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The Odlo Glentress 11: fun in the forest

by Sue P
Monday 29th May 2017
When I was asked back in April if I would like to travel up to Glentress Forest in the Scottish Borders to take part in the inaugural Odlo Glentress 11 trail run on 26th May, I jumped at the chance. This would be an opportunity to run in an area of the country that I have never visited before; Glentress Forest is just under an hour outside Edinburgh, but it feels a world away. Whereas Edinburgh is all hustle and bustle, Peebles, the closest town to Glentress Forest, is tranquil and peaceful, and surrounded by some spectacular countryside. 
The event was being held on the Friday evening, with an 18.30 race start. There aren’t many races that are held in the evening, so I was interested to see how this would work. The route for the Odlo Glentress 11 is virtually the same as that for the Odlo Glentress 7 endurance mountain bike event, which is part of the Tweedlove Bike Festival, and which has been run successfully for the last 6 years. 
I haven’t taken part in many trail races, although in the summer months, our Thursday night running club sessions, which focus on hill training, intervals or speed work, are held off road. Trail shoes were recommended for the race, although as the conditions had been so dry, many runners were able to run in road shoes.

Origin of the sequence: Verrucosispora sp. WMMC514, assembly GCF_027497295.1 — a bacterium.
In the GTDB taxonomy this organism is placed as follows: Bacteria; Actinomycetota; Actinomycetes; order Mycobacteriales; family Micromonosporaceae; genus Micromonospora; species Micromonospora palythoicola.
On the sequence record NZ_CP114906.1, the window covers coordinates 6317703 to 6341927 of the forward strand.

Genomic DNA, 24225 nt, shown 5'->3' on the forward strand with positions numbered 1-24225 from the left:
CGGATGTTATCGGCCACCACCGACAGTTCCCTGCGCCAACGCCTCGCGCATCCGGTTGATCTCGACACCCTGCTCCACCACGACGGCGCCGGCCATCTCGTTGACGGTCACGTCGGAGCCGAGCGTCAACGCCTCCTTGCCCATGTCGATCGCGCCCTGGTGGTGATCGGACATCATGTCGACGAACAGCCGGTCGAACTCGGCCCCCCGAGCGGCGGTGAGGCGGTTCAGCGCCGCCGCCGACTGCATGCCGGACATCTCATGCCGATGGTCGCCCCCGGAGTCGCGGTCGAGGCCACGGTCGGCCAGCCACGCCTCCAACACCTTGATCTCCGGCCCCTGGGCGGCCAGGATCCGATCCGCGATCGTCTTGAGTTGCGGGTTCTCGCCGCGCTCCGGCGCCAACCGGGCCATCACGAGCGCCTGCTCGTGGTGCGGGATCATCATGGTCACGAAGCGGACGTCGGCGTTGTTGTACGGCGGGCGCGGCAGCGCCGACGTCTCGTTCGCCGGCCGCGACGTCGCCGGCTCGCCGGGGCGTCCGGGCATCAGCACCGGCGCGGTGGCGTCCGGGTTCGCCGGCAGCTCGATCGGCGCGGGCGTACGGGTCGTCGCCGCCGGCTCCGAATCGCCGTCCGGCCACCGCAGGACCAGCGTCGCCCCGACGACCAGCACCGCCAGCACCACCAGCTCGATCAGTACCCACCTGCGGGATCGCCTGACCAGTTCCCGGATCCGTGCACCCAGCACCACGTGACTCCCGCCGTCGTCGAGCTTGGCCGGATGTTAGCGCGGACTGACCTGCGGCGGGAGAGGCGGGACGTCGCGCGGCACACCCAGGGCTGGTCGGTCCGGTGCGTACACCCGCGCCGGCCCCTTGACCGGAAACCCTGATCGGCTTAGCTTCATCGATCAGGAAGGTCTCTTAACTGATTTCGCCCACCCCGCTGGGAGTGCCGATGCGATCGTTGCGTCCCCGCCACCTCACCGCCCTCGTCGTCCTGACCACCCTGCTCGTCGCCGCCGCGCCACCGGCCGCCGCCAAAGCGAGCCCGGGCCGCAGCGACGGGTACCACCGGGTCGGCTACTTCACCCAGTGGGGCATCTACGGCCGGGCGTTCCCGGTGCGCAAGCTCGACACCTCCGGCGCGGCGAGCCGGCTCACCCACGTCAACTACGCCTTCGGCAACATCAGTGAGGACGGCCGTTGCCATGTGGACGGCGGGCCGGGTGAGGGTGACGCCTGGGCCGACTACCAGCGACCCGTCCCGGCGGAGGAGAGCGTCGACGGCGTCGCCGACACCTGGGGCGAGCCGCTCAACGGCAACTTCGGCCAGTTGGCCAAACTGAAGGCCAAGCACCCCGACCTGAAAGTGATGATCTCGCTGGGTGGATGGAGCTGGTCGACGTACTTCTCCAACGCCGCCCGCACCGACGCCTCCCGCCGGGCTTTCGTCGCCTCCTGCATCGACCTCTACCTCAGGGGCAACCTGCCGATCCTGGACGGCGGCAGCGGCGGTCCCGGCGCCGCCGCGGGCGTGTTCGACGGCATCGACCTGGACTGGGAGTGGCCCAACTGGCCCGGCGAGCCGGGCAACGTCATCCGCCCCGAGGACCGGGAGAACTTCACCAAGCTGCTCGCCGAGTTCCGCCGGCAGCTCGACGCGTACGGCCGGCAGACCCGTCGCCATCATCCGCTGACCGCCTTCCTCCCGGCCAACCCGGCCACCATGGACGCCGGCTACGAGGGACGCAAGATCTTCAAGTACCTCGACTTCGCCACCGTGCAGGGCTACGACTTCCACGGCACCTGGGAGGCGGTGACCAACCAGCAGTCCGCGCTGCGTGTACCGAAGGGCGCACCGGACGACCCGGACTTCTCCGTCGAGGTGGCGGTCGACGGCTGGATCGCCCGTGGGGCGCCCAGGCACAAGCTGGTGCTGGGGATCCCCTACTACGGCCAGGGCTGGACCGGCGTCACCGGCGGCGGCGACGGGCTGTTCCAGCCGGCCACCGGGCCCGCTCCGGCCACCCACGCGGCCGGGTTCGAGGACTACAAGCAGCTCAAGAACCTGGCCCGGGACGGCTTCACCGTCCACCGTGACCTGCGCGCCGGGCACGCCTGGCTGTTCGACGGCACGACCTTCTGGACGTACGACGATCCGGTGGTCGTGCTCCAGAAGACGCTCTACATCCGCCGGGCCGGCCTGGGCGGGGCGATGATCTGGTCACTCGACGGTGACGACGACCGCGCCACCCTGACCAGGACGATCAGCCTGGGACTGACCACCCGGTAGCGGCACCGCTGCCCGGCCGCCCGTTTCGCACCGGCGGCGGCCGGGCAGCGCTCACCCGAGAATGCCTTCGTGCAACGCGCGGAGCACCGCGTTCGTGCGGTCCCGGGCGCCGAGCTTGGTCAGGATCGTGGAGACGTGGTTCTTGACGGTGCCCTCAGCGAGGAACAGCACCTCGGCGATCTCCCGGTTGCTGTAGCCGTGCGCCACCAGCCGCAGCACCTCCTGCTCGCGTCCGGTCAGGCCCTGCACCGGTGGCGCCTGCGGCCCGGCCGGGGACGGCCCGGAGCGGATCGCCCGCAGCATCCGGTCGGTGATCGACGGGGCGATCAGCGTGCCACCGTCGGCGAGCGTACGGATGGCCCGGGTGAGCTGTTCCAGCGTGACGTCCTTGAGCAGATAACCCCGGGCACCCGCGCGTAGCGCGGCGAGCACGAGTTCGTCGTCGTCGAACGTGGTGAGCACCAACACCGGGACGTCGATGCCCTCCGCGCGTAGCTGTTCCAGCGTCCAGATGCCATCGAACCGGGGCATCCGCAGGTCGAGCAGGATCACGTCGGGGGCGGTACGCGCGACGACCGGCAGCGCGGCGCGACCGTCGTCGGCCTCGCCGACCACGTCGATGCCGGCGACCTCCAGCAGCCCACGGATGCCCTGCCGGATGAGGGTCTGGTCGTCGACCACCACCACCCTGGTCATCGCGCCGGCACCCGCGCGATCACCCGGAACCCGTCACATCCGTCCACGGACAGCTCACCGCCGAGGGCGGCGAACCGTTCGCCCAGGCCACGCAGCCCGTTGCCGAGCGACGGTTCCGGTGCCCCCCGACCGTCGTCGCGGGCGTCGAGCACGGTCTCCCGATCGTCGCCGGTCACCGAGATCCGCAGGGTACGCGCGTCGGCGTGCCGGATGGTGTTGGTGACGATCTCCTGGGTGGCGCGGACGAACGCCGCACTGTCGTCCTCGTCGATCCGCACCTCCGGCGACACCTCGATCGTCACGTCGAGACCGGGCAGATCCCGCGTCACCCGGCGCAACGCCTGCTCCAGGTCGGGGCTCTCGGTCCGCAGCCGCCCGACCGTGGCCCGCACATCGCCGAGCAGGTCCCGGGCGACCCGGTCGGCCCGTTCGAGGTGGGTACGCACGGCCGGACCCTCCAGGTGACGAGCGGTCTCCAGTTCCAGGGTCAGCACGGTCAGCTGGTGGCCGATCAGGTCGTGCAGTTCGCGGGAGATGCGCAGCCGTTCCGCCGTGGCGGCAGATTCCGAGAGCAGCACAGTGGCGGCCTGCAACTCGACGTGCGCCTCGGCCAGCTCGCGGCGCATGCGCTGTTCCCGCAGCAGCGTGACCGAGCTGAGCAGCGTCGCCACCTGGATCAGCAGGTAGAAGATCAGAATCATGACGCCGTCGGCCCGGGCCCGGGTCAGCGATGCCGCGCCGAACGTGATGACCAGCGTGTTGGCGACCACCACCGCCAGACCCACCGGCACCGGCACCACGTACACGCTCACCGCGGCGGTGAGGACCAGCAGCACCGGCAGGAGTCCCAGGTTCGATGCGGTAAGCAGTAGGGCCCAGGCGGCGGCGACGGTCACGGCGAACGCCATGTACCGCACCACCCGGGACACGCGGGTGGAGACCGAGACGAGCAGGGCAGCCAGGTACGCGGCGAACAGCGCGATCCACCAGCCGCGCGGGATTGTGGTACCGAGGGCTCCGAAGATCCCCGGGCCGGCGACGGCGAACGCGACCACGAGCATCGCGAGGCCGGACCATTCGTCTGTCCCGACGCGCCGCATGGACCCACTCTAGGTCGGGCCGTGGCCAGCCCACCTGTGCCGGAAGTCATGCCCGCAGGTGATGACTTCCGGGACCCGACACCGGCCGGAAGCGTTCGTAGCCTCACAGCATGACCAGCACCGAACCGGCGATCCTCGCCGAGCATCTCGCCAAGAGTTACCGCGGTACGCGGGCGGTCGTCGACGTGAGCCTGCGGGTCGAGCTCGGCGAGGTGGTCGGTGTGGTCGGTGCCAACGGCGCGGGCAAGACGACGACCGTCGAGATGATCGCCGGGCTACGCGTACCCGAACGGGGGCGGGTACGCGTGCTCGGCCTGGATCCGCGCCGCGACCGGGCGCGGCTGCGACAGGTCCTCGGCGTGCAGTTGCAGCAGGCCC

There was a small race village where all runners had to register before the event, and there was free water for all both before and after the race. There was a mobile coffee wagon, a beer tent and physiotherapy on site, and Jamie Birks, a member of the TweedLove team, provided commentary as everyone arrived at the race village, keeping everyone updated with what was happening. Odlo had an area where runners could purchase Odlo clothing and speak to some of the members of the Odlo team. 
There were around 200 runners taking part, some from local running clubs, and many from the local area, keen to challenge themselves on this run. The weather was unseasonably hot; the sun had been out all day and the temperature was still warm by the time the race started. The race briefing before the start told us what we could expect, and we all gathered at the race start, to be led out on the first part of the course by the race vehicle. It’s a physically demanding course, with over 375m of ascent; we were told at the race briefing that the course was mostly uphill in the first half and mainly downhill in the second half, but that didn’t prepare me for what was ahead! 

Glentress briefing
Nervous runners listen to the briefing. How many hills? 

The first part of the race was on a wide track, which allowed all the runners to settle down and to find their own pace. We were soon into the forest itself, running along narrow and undulating paths through the trees. The forest offered some protection from the sun, and it was lovely to run through the dappled shade. As we had been told, there was a lot of uphill for the first part of the race, although there were sections which were flatter and slightly downhill, so that we were able to use these to recover before the next hill. There were two water stations on the course, one at just over 3 miles, and one a little further on at the highest part of the course, with the second water station supplying energy gels for those runners that wanted them.